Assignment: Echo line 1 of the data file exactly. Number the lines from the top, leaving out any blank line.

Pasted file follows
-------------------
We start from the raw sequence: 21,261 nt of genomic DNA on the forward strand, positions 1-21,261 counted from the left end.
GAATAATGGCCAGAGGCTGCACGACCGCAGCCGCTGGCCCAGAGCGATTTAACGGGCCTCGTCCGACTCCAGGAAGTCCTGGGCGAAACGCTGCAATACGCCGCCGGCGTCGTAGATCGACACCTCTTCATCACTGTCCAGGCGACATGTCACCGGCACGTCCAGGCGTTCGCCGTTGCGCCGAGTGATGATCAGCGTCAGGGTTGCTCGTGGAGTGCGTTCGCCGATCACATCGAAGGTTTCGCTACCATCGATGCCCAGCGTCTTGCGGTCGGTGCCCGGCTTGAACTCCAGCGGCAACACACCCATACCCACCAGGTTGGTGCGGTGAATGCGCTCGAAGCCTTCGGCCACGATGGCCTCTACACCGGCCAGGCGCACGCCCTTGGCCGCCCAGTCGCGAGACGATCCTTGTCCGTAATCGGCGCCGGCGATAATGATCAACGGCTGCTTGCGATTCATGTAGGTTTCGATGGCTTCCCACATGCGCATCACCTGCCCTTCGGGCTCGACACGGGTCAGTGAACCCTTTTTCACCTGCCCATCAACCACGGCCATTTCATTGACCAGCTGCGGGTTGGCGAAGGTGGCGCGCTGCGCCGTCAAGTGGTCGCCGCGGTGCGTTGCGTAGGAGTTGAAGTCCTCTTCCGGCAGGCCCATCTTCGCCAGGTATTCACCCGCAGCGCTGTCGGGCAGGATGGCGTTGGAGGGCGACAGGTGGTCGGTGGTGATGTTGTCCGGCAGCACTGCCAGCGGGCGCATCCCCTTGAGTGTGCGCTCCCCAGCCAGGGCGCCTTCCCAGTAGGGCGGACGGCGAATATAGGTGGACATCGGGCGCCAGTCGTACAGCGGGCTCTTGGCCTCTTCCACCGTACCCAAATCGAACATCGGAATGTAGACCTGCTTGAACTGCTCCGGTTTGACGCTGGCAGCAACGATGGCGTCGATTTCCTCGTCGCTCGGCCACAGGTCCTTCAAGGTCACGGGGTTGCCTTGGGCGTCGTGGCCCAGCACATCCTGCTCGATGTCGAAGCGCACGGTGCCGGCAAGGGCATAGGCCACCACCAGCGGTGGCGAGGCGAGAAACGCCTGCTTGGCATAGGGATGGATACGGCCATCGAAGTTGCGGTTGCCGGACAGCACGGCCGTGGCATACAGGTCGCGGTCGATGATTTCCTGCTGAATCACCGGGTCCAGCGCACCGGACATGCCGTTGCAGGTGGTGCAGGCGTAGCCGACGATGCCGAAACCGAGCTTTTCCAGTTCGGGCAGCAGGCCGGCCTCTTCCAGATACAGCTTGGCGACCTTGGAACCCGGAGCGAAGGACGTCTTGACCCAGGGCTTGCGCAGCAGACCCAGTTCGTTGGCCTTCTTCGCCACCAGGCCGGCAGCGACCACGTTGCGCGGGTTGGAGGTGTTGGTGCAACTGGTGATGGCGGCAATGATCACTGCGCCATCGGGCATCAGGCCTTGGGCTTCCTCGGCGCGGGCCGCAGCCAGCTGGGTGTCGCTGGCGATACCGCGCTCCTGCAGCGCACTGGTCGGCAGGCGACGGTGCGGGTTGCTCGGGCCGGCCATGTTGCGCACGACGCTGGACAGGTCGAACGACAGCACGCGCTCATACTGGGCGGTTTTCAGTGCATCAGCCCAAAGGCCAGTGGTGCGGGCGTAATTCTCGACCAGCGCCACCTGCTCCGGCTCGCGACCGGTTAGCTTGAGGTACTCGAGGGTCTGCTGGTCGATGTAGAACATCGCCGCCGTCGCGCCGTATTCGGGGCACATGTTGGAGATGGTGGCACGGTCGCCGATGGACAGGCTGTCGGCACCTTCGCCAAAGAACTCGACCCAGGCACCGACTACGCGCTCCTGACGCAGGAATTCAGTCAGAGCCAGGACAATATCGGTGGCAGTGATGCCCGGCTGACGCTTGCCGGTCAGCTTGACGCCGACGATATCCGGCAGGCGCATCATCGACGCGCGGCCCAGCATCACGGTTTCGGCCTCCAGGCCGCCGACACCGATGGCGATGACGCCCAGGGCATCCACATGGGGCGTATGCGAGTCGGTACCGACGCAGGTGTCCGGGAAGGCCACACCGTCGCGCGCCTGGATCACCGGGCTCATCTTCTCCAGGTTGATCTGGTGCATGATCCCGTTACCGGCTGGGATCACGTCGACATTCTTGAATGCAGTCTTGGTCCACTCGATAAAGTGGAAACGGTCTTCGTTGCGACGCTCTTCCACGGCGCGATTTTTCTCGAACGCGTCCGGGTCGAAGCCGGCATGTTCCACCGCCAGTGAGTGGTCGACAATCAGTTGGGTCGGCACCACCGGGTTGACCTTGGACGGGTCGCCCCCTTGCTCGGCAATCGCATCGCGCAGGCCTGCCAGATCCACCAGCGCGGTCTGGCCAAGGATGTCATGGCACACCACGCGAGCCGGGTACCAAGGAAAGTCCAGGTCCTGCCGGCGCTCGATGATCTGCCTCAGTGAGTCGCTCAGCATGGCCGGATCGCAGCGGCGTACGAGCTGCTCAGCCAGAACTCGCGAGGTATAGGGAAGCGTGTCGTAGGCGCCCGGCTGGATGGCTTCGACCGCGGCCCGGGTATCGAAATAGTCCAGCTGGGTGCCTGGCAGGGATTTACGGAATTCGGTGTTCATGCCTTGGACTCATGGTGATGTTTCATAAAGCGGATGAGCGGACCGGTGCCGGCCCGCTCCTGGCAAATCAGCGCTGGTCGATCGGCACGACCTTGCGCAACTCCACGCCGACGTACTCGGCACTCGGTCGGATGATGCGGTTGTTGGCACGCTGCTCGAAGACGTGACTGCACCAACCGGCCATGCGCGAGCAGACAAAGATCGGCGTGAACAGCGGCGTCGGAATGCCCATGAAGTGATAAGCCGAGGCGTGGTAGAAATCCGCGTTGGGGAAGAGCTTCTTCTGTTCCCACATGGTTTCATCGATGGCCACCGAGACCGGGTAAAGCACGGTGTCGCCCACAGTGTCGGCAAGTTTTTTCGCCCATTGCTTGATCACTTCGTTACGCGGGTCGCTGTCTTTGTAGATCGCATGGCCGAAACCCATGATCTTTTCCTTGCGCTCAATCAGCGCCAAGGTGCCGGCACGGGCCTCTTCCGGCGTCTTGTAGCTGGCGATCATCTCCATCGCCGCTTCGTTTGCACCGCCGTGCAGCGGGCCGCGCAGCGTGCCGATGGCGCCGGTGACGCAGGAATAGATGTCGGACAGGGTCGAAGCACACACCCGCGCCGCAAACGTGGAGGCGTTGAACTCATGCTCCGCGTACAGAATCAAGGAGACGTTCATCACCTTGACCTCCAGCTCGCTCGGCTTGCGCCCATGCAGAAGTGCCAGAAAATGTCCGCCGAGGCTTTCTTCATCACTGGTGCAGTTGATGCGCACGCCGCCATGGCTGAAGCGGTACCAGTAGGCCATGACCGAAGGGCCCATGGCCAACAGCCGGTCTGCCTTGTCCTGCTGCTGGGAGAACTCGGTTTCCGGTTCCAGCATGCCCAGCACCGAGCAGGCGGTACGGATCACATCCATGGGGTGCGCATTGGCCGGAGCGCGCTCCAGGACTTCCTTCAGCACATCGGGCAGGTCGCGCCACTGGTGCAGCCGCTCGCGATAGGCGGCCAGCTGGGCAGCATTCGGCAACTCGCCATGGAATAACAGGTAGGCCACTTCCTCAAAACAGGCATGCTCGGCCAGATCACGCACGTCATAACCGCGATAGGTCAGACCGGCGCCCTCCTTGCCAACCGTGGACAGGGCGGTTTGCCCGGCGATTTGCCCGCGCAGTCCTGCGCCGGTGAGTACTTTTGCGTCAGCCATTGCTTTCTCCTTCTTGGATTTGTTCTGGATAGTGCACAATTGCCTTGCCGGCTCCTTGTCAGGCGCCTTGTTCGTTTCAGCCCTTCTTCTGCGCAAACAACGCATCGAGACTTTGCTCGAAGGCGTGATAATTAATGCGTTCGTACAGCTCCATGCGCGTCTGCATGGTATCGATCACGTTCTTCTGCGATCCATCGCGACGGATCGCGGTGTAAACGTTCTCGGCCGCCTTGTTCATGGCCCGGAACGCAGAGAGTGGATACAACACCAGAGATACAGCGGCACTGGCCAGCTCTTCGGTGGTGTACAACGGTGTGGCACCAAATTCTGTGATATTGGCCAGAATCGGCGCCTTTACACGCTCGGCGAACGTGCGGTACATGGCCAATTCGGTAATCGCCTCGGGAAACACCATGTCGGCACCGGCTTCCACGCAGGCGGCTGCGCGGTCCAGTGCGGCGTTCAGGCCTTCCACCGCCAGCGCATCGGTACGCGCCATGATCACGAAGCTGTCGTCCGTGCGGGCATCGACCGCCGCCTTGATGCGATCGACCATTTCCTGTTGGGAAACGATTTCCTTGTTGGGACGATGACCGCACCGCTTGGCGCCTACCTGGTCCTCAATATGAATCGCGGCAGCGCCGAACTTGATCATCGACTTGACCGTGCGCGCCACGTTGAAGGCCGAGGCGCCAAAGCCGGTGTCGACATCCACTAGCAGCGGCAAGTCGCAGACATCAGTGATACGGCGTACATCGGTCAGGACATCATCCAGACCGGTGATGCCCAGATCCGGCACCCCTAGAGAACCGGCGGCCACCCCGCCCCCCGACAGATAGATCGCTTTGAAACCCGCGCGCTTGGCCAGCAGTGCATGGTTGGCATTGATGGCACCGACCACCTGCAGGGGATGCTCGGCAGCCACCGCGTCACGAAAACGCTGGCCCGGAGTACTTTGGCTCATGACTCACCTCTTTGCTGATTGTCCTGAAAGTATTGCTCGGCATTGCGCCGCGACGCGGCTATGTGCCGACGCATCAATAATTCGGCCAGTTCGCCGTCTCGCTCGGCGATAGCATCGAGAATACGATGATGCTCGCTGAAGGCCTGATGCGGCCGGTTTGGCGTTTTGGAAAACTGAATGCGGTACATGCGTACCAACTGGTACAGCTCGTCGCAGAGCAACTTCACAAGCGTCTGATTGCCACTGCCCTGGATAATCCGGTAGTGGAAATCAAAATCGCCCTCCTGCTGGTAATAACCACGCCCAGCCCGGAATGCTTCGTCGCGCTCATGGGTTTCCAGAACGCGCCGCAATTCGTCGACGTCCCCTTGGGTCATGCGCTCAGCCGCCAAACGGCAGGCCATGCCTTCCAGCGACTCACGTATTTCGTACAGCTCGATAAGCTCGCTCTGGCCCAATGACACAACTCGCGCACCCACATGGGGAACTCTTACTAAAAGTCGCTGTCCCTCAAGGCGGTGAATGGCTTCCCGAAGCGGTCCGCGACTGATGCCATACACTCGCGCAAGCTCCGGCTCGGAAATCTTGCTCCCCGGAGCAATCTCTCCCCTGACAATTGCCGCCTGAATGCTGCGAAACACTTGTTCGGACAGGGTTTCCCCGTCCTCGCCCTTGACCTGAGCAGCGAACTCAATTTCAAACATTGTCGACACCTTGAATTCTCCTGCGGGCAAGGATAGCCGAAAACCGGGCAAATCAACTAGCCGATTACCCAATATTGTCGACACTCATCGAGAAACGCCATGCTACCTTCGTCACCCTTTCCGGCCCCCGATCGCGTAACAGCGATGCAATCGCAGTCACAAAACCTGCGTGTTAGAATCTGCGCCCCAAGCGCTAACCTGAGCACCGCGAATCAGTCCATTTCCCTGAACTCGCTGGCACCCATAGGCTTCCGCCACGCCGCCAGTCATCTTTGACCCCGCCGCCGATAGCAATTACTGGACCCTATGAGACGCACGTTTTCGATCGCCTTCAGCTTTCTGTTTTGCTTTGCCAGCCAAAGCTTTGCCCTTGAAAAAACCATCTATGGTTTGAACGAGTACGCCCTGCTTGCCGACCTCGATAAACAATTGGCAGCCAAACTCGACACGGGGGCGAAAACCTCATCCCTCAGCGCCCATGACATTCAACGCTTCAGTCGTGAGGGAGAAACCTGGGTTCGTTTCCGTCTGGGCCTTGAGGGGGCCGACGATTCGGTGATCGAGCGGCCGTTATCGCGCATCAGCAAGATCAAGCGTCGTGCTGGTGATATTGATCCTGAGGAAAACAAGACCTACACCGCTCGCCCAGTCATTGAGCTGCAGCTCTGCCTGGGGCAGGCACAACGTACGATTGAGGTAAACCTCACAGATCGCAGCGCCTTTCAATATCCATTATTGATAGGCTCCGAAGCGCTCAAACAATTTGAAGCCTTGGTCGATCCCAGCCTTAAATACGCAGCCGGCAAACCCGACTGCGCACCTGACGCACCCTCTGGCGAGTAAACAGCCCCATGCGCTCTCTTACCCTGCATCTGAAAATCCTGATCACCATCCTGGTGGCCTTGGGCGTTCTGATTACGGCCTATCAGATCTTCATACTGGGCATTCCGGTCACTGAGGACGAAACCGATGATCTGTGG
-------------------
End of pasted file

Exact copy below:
We start from the raw sequence: 21,261 nt of genomic DNA on the forward strand, positions 1-21,261 counted from the left end.